2. CarolinaPovedaOcampo

    Hi Caiti,
    The content from your blog has been very interesting to read. I found the use of rhetorical questions a great way for me to think about the different ways I can be affected by having multiple online identities. For instance, ‘how much do I share online?’ made me question whether I should be more careful with the information I put out there of myself; as from my blog post I mention that I have various social media accounts I frequently use. I also enjoyed the comic strip you produced as it highlighted pros and cons in a concise but different manner.

    Figure 3 suggests that different online communities are at conflict of whether you should have an authentic or anonymous identity. What is your view on this? Personally, I would say that online identities should be as authentic as possible in order to provide a true representation of yourself.

    The video mentions that some parents are likely to set up accounts like Facebook for their children who are either 13 or under that age. Do you think it is right that they are exposing their children to creating a digital identity that young- especially when it can come at costs like encountering dangerous users online or even being victims to cyber-bullying? The following article provides some insight on this.

    Thank you,


    1. Hi Carolina!

      Thanks so much for your comments!

      With regards to whether I believe your online identities should be authentic, I do believe so – however I would also argue that people should have the freedom to remain anonymous or under a different identity if they wish. Considering there are many benefits to staying anonymous online, I can understand why users would want that. Although, personally I like to maintain an authentic profile because I mainly use social media to keep in touch with friends and it would be strange for me to create a different online persona.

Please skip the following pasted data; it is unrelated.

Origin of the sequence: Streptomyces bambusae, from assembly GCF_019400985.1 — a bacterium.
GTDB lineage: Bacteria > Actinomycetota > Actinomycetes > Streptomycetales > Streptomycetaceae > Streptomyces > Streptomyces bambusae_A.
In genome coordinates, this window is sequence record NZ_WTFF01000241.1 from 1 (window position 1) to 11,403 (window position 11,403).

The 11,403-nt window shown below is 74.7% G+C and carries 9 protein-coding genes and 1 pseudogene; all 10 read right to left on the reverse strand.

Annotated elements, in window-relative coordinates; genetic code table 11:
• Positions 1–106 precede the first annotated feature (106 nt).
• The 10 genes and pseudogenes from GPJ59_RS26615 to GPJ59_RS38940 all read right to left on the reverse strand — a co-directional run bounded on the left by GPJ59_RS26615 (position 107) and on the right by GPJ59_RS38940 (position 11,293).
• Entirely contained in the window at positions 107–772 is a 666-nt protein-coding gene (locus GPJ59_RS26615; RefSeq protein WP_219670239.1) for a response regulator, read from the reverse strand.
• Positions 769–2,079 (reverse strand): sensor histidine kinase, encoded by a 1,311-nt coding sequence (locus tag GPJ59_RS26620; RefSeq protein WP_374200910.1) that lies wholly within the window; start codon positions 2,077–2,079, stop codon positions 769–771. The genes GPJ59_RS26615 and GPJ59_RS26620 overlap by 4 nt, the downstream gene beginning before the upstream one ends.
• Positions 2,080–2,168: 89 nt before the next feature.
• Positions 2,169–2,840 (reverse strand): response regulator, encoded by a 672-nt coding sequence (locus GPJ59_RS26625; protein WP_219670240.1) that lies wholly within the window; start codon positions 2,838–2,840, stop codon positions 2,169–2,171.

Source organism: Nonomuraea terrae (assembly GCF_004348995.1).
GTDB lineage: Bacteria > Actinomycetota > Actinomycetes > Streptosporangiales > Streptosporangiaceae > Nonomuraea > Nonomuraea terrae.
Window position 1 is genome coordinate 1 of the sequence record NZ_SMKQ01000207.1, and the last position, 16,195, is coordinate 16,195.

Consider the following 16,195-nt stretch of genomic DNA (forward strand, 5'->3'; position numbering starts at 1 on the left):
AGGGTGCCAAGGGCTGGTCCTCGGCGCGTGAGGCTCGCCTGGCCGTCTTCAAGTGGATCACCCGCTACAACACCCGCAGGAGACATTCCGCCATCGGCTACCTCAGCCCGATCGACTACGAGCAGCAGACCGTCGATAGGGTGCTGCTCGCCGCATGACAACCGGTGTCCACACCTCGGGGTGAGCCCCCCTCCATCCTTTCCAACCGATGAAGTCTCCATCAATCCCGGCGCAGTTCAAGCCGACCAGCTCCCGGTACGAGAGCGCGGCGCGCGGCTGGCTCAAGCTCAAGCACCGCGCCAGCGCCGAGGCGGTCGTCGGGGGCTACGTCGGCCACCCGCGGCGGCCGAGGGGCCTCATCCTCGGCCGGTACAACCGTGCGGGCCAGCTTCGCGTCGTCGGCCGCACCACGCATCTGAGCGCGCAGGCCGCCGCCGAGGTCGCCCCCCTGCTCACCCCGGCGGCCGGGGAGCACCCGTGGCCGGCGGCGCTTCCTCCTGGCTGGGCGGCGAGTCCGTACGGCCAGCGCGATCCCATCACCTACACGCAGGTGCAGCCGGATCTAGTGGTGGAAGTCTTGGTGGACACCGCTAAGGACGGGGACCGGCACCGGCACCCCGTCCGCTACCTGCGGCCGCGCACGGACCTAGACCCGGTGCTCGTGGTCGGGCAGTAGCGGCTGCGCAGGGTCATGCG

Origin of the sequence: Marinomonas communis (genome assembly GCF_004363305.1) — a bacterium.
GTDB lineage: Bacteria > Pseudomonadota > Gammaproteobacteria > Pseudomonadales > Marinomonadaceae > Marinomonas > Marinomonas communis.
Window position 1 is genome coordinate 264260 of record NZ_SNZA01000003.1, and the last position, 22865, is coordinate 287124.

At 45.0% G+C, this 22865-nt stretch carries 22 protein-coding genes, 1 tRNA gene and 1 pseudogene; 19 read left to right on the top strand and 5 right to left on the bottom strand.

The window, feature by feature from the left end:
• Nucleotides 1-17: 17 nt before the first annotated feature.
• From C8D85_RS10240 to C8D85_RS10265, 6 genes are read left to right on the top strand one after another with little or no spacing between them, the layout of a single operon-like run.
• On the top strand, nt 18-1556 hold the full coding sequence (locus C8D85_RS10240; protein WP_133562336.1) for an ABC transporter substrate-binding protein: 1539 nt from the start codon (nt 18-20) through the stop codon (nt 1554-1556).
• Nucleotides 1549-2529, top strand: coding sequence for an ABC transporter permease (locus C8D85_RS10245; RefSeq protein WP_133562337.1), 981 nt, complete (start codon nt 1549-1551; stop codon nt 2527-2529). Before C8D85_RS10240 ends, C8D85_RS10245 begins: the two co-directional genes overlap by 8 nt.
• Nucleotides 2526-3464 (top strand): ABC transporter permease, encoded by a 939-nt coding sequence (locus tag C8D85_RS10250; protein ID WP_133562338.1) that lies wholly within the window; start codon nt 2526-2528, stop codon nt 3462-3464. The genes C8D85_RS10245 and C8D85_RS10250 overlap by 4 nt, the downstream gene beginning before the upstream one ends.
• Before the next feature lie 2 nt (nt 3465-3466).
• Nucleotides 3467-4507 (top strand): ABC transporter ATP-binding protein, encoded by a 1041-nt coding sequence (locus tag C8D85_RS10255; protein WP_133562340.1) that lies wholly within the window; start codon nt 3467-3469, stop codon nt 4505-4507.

I do agree 13 or younger is far too young to be creating social media accounts, however in my personal experience children and young teens will only create them anyway. Because of this, I think it’s a least better for the parents to help set up accounts so they can monitor activity and help guide their child online rather than the child creating a profile with no online knowledge or experience, making them more vulnerable.

      Liked by 1 person

  3. Hi Caiti

    I loved your post, it was an interesting read and inspired many aspects of my post, especially when considering the advantages and disadvantages of multiple online identities. I particularly liked the cartoon strip you made and the ways in which you presented your arguments which were ingenious, and innovative. Your post made me think of all the different ways in which I leave my digital footprint and brought my attention to activities that I did not originally consider to be part of my online identity such as online banking and shopping as highlighted in the YouTube video.

    However, you proposed that a benefit to having multiple online identities means remaining anonymous however you also rightfully mention that (Goffman et al., 1956) found that people create their offline identity online; which implies that they recreate their authentic selves through different mediums such as LinkedIn for professional use and Facebook for family and friends (Lee, 2016). Nonetheless there is an undeniable correlation between multiple online identities and anonymity however I think that this maybe mediated by the online platform used, an individual’s motivations and whether they are a passive or active user as opposed to having multiple online identities in general.



    1. Hi Raziya!

      Thanks so much for your lovely comments! Yes, I do agree that it does depend on what platform you use. I tried to touch upon this with my diagram of social media creators, demonstrating that platforms like Reddit and 4Chan encourage anonymity in order to let people more creative as well as having a safe space online. In contrast, the Facebook team stand by the fact that they believe people want an authentic online experience so therefore tailor Facebook to not allow anonymity. 🙂

      Liked by 1 person

  4. Hi Caiti!